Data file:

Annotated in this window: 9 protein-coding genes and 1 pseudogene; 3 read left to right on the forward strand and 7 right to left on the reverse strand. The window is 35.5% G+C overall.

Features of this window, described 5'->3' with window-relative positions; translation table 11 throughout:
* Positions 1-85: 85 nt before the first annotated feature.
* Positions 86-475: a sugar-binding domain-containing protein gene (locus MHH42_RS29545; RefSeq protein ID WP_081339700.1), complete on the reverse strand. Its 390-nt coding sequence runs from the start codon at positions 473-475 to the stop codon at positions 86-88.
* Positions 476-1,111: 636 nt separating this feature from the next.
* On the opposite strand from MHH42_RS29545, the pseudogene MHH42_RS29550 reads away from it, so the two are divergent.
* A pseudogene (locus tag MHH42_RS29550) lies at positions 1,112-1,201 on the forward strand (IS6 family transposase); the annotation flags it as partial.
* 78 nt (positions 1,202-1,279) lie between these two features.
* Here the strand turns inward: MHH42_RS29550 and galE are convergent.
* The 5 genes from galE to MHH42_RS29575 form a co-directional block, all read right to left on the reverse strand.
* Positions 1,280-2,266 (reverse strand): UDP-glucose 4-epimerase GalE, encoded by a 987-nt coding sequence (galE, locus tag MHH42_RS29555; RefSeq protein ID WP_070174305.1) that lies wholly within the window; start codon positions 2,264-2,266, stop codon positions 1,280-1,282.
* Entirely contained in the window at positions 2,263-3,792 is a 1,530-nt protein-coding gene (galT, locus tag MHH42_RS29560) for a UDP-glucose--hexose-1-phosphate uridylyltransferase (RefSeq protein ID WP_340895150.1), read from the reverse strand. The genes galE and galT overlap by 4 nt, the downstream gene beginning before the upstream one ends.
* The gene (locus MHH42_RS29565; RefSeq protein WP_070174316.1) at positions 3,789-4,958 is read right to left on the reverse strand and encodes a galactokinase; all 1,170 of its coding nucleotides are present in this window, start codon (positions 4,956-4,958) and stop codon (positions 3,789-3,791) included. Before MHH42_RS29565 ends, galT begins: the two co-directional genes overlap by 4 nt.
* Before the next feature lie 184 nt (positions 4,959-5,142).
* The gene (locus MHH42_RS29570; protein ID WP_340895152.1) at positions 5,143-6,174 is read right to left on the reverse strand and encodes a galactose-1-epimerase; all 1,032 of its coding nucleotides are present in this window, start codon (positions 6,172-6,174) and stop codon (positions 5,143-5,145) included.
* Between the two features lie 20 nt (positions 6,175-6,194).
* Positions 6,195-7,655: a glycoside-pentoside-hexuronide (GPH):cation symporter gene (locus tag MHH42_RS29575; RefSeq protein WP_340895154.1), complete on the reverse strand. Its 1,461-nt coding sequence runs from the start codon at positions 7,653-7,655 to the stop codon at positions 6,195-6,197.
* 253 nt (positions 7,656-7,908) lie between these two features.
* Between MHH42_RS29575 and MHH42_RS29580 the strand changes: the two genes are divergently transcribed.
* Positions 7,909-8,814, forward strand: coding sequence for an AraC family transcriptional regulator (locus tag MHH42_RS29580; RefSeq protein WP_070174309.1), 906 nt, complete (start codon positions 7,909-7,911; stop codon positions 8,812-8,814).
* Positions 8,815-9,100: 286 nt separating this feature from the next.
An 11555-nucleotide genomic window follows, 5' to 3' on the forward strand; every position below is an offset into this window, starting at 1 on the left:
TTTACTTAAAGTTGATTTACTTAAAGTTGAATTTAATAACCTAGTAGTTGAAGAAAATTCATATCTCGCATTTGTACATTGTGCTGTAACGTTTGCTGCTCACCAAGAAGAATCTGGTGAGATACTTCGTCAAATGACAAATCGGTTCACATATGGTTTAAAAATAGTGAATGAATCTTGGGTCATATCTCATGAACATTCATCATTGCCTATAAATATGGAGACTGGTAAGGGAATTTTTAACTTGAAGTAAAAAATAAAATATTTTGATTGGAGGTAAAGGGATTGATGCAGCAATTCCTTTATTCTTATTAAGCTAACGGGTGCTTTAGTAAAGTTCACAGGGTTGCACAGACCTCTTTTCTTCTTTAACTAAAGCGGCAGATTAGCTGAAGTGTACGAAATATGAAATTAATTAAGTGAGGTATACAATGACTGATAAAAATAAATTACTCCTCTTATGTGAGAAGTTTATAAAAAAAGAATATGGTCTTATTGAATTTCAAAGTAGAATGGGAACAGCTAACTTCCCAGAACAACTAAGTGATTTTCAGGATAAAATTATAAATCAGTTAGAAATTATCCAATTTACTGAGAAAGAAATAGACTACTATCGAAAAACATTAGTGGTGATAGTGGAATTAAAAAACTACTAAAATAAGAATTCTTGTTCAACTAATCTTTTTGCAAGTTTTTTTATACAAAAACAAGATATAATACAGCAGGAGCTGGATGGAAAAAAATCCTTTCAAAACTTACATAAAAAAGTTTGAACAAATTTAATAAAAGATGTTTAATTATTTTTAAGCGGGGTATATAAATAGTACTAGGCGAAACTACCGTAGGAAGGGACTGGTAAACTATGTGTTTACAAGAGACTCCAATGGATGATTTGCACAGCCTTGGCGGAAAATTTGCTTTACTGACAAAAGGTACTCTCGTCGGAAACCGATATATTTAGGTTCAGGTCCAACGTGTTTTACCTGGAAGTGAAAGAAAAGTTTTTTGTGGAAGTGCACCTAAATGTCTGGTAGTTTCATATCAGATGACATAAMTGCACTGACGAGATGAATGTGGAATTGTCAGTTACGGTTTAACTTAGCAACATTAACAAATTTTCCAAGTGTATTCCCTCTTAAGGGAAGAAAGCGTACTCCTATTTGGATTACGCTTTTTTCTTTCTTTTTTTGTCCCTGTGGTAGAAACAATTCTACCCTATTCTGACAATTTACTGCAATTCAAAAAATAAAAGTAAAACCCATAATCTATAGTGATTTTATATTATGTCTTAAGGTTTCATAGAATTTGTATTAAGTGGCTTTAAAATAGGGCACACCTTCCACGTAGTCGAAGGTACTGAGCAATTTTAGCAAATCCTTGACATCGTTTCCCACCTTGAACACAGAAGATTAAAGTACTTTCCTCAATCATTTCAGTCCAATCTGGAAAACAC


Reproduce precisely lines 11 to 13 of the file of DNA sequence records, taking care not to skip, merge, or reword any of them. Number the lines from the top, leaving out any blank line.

* Positions 1,280-2,266 (reverse strand): UDP-glucose 4-epimerase GalE, encoded by a 987-nt coding sequence (galE, locus tag MHH42_RS29555; RefSeq protein ID WP_070174305.1) that lies wholly within the window; start codon positions 2,264-2,266, stop codon positions 1,280-1,282.
* Entirely contained in the window at positions 2,263-3,792 is a 1,530-nt protein-coding gene (galT, locus tag MHH42_RS29560) for a UDP-glucose--hexose-1-phosphate uridylyltransferase (RefSeq protein ID WP_340895150.1), read from the reverse strand. The genes galE and galT overlap by 4 nt, the downstream gene beginning before the upstream one ends.
* The gene (locus MHH42_RS29565; RefSeq protein WP_070174316.1) at positions 3,789-4,958 is read right to left on the reverse strand and encodes a galactokinase; all 1,170 of its coding nucleotides are present in this window, start codon (positions 4,956-4,958) and stop codon (positions 3,789-3,791) included. Before MHH42_RS29565 ends, galT begins: the two co-directional genes overlap by 4 nt.